WELCOME TO THE CFZ BLOG NETWORK: COME AND JOIN THE FUN

Half a century ago, Belgian Zoologist Bernard Heuvelmans first codified cryptozoology in his book On the Track of Unknown Animals.

The Centre for Fortean Zoology (CFZ) are still on the track, and have been since 1992. But as if chasing unknown animals wasn't enough, we are involved in education, conservation, and good old-fashioned natural history! We already have three journals, the largest cryptozoological publishing house in the world, CFZtv, and the largest cryptozoological conference in the English-speaking world, but in January 2009 someone suggested that we started a daily online magazine! The CFZ bloggo is a collaborative effort by a coalition of members, friends, and supporters of the CFZ, and covers all the subjects with which we deal, with a smattering of music, high strangeness and surreal humour to make up the mix.

It is edited by CFZ Director Jon Downes, and subbed by the lovely Lizzy Bitakara'mire (formerly Clancy), scourge of improper syntax. The daily newsblog is edited by Corinna Downes, head administratrix of the CFZ, and the indexing is done by Lee Canty and Kathy Imbriani. There is regular news from the CFZ Mystery Cat study group, and regular fortean bird news from 'The Watcher of the Skies'. Regular bloggers include Dr Karl Shuker, Dale Drinnon, Richard Muirhead and Richard Freeman.The CFZ bloggo is updated daily, and there's nothing quite like it anywhere else. Come and join us...

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Wednesday, January 21, 2015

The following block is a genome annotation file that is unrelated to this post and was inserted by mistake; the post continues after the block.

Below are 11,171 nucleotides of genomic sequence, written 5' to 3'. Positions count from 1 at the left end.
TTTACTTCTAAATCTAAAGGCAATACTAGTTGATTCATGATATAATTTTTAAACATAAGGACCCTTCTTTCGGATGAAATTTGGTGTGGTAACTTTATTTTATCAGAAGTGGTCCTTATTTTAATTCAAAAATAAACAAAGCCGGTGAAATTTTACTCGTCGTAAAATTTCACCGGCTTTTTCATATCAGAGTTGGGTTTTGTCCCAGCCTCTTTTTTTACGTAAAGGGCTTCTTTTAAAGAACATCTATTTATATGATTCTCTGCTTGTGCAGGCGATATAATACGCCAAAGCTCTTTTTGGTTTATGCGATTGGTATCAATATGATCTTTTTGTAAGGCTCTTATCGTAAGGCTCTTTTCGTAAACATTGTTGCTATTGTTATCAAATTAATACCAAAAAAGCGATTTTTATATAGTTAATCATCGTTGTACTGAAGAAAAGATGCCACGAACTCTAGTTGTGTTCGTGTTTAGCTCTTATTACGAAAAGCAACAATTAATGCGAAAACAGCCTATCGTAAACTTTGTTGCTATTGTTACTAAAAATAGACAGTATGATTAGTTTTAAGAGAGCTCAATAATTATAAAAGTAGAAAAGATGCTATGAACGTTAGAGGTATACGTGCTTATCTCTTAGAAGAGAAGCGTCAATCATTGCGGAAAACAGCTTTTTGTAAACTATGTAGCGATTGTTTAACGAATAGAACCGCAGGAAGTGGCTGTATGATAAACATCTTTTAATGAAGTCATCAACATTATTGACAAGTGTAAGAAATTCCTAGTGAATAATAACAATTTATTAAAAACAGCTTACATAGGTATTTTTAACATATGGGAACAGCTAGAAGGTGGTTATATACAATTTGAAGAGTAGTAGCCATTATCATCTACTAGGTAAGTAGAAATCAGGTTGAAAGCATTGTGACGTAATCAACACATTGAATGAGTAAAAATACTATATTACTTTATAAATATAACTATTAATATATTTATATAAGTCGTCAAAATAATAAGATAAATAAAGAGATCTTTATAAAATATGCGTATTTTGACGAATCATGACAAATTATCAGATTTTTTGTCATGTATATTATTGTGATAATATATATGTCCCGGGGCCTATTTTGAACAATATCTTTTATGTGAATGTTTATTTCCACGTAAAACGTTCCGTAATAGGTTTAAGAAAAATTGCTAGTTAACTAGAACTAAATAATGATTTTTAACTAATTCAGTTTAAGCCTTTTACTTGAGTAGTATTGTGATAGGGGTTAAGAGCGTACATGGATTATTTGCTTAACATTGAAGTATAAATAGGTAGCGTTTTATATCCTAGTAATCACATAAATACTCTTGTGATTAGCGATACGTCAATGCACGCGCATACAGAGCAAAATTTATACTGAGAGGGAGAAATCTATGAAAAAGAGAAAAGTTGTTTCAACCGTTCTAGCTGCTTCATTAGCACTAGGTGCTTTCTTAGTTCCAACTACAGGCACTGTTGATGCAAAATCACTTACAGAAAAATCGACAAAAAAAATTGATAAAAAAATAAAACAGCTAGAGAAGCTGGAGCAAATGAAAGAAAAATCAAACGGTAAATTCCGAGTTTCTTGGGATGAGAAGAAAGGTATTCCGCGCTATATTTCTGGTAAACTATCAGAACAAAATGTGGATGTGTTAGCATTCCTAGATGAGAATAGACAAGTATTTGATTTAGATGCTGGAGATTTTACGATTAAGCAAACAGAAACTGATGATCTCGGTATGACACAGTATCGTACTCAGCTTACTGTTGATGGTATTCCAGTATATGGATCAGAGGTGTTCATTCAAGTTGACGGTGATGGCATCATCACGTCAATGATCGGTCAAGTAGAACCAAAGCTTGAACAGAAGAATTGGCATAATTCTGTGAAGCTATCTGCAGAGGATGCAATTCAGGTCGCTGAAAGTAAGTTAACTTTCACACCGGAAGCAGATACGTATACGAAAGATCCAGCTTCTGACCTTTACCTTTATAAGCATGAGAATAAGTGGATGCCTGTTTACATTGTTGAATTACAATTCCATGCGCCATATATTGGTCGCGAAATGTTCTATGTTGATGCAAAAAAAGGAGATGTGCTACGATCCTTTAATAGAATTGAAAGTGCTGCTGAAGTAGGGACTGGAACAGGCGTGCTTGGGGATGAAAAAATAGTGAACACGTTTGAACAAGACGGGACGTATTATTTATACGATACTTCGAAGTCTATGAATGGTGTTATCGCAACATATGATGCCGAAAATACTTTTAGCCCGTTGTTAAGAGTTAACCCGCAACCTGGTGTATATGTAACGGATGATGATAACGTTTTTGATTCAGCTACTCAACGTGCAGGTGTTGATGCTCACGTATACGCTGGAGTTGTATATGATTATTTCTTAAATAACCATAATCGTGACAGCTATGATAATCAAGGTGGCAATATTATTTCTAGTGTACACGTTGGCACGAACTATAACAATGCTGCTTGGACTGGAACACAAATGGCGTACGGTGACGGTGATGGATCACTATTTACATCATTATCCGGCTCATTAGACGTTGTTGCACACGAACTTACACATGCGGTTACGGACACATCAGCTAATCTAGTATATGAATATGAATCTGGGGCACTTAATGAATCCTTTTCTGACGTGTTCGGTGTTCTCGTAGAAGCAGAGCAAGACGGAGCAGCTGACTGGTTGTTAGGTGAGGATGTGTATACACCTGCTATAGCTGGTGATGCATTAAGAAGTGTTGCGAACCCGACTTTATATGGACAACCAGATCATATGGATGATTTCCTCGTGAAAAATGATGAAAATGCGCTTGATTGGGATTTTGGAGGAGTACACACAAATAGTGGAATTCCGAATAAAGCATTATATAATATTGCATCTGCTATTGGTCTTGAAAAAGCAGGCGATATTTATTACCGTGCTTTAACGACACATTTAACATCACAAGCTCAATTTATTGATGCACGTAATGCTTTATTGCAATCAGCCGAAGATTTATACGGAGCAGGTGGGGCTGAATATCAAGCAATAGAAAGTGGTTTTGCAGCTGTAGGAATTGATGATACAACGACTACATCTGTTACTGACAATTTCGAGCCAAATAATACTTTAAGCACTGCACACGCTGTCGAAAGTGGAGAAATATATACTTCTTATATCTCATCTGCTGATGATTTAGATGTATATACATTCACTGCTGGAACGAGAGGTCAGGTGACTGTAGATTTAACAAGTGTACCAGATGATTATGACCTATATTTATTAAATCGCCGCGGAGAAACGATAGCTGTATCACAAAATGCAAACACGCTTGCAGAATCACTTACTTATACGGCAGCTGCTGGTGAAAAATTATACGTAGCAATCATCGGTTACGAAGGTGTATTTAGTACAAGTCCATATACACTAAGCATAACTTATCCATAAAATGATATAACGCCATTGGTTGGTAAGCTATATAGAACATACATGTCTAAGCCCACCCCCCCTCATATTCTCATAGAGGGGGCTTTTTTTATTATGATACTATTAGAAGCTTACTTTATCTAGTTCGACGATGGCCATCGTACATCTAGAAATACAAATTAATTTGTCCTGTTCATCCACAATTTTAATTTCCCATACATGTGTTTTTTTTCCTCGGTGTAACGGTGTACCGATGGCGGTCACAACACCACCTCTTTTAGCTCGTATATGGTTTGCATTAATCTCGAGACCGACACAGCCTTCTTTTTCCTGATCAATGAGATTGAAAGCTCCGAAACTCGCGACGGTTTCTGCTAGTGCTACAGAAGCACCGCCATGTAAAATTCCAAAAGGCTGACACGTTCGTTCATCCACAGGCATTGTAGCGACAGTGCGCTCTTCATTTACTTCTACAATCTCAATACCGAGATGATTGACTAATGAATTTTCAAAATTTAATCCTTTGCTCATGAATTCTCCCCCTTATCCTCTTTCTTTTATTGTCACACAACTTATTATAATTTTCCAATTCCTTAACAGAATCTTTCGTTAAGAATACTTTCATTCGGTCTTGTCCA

CFZ CANADA: Trying to play nice

My momma always told me that if I didn’t have anything nice to say, then to just say nothing at all.  Silence on this blog of late is closely related to that.
I’m frustrated.  Between the completely ridiculous television shows and the lack of reports, things are maddening at CFZ Canada.  Let’s face it, Sasquatch sightings in BC are no longer breaking news.  One of the positives that “reality” tv has done both for Cryptozoology and ghost research is to normalize it.  The general populous no longer sees those of us who research as complete nutjobs.  Certainly most academia and skeptics still do, but the general public has become used to us.

A few weeks ago I was speaking to a friend and someone nearby happened to overhear.  He commented that he was pretty sure his dad’s Ontario farm had some Bigfoot activity.  I asked who he reported it to and he said nobody—that they see footprints all the time so it isn’t a big deal.

Read on...

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